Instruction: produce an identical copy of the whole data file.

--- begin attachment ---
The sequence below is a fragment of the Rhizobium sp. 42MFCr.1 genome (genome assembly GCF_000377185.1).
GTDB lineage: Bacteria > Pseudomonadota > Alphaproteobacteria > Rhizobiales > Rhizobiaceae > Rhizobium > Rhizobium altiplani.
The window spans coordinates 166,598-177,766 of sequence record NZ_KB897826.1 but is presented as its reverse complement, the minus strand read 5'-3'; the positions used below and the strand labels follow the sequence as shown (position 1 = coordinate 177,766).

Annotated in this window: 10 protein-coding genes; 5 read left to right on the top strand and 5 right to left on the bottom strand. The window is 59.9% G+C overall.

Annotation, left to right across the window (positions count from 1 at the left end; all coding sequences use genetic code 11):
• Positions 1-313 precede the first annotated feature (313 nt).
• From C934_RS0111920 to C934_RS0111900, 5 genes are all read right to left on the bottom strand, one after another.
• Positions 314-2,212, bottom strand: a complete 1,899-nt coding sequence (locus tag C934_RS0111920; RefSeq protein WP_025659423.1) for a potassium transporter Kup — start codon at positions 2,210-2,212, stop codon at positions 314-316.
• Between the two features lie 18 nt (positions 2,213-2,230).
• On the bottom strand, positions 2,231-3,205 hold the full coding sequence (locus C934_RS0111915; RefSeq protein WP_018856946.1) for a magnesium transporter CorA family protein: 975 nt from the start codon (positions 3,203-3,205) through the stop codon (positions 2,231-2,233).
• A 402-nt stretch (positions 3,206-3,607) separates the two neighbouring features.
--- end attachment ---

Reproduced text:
The sequence below is a fragment of the Rhizobium sp. 42MFCr.1 genome (genome assembly GCF_000377185.1).
GTDB lineage: Bacteria > Pseudomonadota > Alphaproteobacteria > Rhizobiales > Rhizobiaceae > Rhizobium > Rhizobium altiplani.
The window spans coordinates 166,598-177,766 of sequence record NZ_KB897826.1 but is presented as its reverse complement, the minus strand read 5'-3'; the positions used below and the strand labels follow the sequence as shown (position 1 = coordinate 177,766).

Annotated in this window: 10 protein-coding genes; 5 read left to right on the top strand and 5 right to left on the bottom strand. The window is 59.9% G+C overall.

Annotation, left to right across the window (positions count from 1 at the left end; all coding sequences use genetic code 11):
• Positions 1-313 precede the first annotated feature (313 nt).
• From C934_RS0111920 to C934_RS0111900, 5 genes are all read right to left on the bottom strand, one after another.
• Positions 314-2,212, bottom strand: a complete 1,899-nt coding sequence (locus tag C934_RS0111920; RefSeq protein WP_025659423.1) for a potassium transporter Kup — start codon at positions 2,210-2,212, stop codon at positions 314-316.
• Between the two features lie 18 nt (positions 2,213-2,230).
• On the bottom strand, positions 2,231-3,205 hold the full coding sequence (locus C934_RS0111915; RefSeq protein WP_018856946.1) for a magnesium transporter CorA family protein: 975 nt from the start codon (positions 3,203-3,205) through the stop codon (positions 2,231-2,233).
• A 402-nt stretch (positions 3,206-3,607) separates the two neighbouring features.